MASSENA - Some local residents and economic development officials see the state grant funds awarded to Massena to revitalize its downtown as an opportunity to jump-start the local economy.
Approximately 60 people attended the first of two public information sessions on how to utilize $250,000 awarded by the New York State Main Street Grant Program to improve the villages downtown corridor. The meeting was focused primarily on sharing information on the various requirements on revitalizing downtown buildings, to ensure the work both meets the guidelines for grant funding and adds to the projects mission of creating a cohesive, attractive and historically preserved downtown corridor.
Some residents and business owners expressed hope that the state grant will be the start of better things for Massena.
Theres been growing momentum to improve downtown ever since the (Business Development Corporation for a Greater Massena) recommended this. Were riding a wave of excitement over, said Ken C. Cornell, owner of Cornells Dry Cleaning Corporation.
Economic development officials also see revitalization as an on-going process, in which one improvement for downtown Massena will lead to another. What the New York State Main Street Grant program wants is create a nice, valuable downtown that (tourists) will want to walk through. You do get a if you build they will come (result), according to Nicole Martin, a consultant with In:Site Architecture.
The BDC hired consultants Ms. Martin and Rick Hauser of In:Site Architecture in April 2012.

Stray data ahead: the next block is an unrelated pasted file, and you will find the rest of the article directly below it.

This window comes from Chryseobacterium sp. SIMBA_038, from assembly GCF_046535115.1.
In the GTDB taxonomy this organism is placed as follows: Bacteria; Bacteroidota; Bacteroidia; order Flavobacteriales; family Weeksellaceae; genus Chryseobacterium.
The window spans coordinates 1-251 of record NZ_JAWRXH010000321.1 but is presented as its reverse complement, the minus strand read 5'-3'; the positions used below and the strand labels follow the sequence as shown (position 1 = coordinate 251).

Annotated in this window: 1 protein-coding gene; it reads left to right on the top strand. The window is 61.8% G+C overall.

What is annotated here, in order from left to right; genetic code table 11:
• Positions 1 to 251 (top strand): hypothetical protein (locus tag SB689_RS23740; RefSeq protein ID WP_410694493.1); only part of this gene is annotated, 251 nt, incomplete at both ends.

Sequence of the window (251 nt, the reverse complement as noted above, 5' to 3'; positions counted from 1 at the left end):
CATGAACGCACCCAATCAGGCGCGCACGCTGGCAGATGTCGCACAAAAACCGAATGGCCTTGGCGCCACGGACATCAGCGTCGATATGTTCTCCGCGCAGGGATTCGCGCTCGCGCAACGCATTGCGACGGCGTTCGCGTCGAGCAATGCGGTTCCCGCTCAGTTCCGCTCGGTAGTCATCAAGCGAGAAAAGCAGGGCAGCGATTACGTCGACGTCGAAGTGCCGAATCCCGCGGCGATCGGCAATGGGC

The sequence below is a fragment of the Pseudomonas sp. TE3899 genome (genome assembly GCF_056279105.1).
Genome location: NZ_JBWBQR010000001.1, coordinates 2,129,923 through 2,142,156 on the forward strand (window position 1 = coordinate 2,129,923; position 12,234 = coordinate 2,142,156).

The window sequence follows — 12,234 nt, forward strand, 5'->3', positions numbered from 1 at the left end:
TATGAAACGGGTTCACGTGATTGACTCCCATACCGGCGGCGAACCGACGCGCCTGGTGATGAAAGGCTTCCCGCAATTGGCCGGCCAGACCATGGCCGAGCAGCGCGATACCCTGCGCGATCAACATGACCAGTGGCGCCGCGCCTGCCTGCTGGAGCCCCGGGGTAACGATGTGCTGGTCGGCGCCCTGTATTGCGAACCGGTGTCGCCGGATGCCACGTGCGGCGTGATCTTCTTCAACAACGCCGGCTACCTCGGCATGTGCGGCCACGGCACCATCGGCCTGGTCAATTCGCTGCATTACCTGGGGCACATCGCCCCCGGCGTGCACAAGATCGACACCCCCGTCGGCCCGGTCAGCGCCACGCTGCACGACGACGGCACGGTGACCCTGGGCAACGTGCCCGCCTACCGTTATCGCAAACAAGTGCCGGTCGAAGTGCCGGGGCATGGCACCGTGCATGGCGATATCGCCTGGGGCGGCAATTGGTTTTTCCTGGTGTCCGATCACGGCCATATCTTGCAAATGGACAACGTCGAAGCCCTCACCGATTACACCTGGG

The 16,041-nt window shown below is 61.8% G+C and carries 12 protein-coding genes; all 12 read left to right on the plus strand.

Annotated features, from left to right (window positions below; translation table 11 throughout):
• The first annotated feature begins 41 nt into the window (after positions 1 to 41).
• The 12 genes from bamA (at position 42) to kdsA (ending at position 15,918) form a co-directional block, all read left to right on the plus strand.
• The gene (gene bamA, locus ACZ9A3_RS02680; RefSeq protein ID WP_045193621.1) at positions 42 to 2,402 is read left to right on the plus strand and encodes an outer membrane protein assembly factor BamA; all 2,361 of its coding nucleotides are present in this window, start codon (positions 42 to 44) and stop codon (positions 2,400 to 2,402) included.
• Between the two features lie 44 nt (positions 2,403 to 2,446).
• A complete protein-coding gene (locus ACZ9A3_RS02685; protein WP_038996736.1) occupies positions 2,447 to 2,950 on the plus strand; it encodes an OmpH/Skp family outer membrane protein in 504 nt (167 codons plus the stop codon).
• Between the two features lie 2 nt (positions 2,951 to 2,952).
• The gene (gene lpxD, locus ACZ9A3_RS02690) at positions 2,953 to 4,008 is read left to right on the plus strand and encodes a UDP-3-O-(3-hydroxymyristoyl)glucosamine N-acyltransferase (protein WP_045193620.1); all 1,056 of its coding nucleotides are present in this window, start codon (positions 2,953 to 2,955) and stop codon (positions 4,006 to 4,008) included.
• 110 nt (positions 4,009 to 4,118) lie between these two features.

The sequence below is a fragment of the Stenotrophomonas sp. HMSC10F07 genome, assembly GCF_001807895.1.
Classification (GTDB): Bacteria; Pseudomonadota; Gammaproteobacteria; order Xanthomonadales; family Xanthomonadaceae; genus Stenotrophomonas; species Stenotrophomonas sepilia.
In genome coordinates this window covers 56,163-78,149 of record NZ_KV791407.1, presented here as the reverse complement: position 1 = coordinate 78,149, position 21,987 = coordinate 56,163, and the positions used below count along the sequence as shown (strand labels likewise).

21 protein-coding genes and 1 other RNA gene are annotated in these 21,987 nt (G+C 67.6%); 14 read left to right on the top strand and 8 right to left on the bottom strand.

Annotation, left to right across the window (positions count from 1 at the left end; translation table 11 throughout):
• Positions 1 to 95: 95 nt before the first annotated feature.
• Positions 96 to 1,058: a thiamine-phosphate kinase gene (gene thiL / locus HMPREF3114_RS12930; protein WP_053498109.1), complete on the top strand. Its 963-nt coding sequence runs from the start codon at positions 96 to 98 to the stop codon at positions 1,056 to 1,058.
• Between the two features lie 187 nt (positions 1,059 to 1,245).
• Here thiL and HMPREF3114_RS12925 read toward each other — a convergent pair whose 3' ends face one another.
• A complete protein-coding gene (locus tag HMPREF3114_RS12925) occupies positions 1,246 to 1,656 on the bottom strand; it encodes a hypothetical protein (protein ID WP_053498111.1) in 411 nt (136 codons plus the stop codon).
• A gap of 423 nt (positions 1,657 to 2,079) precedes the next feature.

At the information session, Ms. Martin and Mr. Hauser presented their plan for a revitalized downtown Massena and detailed the types of renovations a businessowner may make in order to be eligible for state grant funds.
The renovation guidelines state downtown businessowners should maintain or restore the original windows, doors and facades in order to preserve the historic structures of downtown Massena. Mr. Hauser said that if the National Register of Historic Places registered Massena as a historic district, building owners would be eligible for a 40 percent tax abatement on renovation work they do to the building, if the cost of the work exceeds the cost of the building itself. In:Site and the BDC are attempting to get Massena registered as a historic district, but so far their efforts have been unsuccessful.
Mr. Hauser said they are considering whether to continue their attempts to seek the designation.
Without designation as a historic district, property owners can still take advantage of a 10 percent tax abatement on renovation work to any building constructed before 1935, according to Mr. Hauser. He believes its important to utilize every opportunity they can to revitalize downtown.
Theyre all tools for revitalization, all pieces of the puzzle. You need the advocacy, you need the tax-abatement, Mr. Hauser said.
The facade renovation guidelines also include requirements on signage, color schemes and window displays for storefronts.
Its important for business owners to be sure their work will be cohesive, Mr. Hauser said.
Those interested in using grant funds will sign up for sketch sessions with Mr. Hauser and Ms. Martin to determine what types of renovations they can do that will be eligible for grant funding.
The program also requires all owners to match the funds the grant provides. If all $250,000 of the funds were used, the Main Street grant would create a minimum of $500,000 in public-private investment.
The revitalization grant will target businesses located on or near Main Street, between the Massena Post Office and the North Main Street bridge - the area the grant identified as downtown Massena.
However, Mr. Hauser said if the revitalization effort is a success, they may apply for additional state grant funding in the future. This money could either be used to help further revitalize downtown Massena or to improve areas of the village fall outside of downtown as defined by the grant.